An investment of €1 trillion (£846bn) is needed in the European Union’s energy network over the coming decade to avoid a crisis.
That’s the conclusion of an eight-month inquiry by the House of Lords into the EU power sector. The report said investors were being held back due to a lack of clear policy from Member States, including the UK, on how to deliver secure, affordable low carbon energy.
Lord Carter of Coles (pictured), Chairman of the EU Sub-Committee for Agriculture, Fisheries, Environment and Energy said: “The value of energy companies has slumped since 2008, the public purse is severely constrained but more than enough money is around in the investment community. This should be a great time to invest in long-term assets, such as energy, but clear policy is needed in order to release it. No country is an energy island, so EU policy is particularly important. We need leadership and direction from the EU and its Member States in developing and agreeing an energy policy framework through to 2030.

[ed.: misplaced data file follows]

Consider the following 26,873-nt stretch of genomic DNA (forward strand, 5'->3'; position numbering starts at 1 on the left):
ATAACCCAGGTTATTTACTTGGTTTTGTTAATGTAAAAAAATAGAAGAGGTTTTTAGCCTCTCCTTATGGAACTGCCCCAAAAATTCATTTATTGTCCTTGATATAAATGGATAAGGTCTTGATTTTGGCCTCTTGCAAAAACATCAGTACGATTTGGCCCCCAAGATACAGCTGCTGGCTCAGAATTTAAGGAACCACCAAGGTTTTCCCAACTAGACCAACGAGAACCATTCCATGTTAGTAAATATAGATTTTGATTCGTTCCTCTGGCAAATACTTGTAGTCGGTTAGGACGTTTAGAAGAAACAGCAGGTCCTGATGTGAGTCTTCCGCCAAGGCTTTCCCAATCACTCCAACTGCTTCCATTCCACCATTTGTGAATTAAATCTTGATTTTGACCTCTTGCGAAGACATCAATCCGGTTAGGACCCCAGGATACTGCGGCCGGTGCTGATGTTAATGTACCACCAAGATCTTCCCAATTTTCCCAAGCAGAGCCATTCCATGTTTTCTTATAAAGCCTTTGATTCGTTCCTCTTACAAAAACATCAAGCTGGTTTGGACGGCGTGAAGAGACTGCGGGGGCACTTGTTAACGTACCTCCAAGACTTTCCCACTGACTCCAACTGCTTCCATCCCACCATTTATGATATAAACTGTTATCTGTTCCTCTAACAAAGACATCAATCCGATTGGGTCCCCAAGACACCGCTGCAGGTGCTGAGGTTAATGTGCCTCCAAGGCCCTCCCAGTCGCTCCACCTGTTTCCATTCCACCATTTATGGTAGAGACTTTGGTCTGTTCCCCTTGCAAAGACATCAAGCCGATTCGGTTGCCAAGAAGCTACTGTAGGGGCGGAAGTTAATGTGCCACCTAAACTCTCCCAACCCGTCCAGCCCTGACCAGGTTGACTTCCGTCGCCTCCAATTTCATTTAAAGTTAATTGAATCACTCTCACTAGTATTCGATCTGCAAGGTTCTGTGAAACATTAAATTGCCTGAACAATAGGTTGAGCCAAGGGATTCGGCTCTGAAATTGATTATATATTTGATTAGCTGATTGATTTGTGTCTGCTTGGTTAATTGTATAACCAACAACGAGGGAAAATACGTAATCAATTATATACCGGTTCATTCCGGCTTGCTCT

He said the EU’s Emissions Trading System (ETS) also needs greater support: “The ETS has failed but it is not dead. It needs to include a minimum price for carbon, providing governments and investors with the confidence to support innovation through investment. Second, and contrary to UK Government policy, a target for the proportion of energy to be delivered through renewable energy until 2030 is required.”
Other recommendations from the Committee include a regulatory approach to boost carbon capture and storage, developing a structure for the exploitation of shale gas and electricity interconnections between Member States.
DECC said it agrees that huge investment for low carbon energy must be central to both the UK and EU’s energy policy.
A spokesperson added: “In Europe we are strongly advocating agreement to backloading and structural change to the EU ETS so that it can remain the cornerstone of the EU’s climate and energy policy and provide the incentive necessary for such investment.”